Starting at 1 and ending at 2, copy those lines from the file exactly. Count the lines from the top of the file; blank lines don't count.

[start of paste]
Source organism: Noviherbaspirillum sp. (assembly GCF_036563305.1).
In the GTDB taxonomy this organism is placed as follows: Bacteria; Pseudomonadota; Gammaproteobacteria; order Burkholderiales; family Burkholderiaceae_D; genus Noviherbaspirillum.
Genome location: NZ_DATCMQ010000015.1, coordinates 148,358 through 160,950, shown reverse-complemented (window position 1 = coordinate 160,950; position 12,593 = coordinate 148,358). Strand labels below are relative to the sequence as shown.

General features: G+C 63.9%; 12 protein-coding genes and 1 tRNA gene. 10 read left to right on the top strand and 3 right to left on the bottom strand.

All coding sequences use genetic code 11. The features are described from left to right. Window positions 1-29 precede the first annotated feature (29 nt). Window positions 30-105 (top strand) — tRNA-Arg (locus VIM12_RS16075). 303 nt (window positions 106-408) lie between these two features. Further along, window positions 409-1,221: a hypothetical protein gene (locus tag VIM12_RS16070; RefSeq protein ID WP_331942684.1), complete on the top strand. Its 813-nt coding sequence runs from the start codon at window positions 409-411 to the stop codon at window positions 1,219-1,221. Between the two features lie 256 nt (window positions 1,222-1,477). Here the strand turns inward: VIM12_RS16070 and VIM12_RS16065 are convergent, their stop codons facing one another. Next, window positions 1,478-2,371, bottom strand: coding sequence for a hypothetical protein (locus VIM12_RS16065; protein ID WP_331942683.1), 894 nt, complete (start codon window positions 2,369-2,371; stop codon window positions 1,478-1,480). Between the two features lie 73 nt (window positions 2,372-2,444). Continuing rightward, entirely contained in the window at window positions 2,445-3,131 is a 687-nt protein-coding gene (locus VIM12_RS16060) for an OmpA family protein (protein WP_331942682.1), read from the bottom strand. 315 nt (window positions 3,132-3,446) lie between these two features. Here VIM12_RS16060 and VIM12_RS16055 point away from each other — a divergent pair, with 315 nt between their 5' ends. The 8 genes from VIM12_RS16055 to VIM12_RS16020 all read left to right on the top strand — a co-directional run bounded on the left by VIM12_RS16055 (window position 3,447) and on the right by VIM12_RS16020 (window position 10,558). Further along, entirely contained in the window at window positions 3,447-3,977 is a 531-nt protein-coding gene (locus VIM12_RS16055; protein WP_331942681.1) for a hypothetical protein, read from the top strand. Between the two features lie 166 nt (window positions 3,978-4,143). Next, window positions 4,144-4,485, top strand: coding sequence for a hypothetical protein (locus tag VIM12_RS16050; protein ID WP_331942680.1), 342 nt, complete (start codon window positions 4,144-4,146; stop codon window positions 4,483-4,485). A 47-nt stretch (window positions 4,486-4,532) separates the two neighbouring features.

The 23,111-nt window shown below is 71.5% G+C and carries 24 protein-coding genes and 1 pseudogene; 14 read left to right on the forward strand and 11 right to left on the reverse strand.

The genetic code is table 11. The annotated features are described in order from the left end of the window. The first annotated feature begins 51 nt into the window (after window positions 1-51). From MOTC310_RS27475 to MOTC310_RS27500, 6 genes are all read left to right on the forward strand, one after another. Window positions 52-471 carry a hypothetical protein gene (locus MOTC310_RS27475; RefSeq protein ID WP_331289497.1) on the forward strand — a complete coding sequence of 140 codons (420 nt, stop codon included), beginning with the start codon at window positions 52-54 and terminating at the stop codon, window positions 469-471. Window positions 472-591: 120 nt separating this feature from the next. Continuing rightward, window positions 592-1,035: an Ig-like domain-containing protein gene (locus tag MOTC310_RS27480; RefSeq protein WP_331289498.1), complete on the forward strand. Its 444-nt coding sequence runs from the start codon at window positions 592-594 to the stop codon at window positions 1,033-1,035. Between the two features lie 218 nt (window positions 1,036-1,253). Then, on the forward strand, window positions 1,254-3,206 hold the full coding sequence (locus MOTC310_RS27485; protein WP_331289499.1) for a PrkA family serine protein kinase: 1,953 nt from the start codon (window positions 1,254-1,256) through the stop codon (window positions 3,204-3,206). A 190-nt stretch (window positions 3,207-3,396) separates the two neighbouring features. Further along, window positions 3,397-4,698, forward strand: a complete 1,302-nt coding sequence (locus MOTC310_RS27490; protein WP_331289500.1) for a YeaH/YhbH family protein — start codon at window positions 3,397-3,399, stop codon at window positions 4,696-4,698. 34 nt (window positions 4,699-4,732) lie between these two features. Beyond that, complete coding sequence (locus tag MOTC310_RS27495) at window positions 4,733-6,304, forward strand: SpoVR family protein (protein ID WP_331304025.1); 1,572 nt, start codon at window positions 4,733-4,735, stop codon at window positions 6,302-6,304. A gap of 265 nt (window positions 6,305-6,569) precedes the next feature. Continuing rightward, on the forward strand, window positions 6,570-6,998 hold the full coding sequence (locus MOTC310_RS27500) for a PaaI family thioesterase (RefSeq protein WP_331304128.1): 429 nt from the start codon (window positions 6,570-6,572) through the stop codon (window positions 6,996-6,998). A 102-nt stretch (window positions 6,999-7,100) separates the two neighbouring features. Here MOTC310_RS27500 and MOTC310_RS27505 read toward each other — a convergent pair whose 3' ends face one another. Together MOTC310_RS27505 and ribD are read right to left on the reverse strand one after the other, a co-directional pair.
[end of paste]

Source organism: Noviherbaspirillum sp. (assembly GCF_036563305.1).
In the GTDB taxonomy this organism is placed as follows: Bacteria; Pseudomonadota; Gammaproteobacteria; order Burkholderiales; family Burkholderiaceae_D; genus Noviherbaspirillum.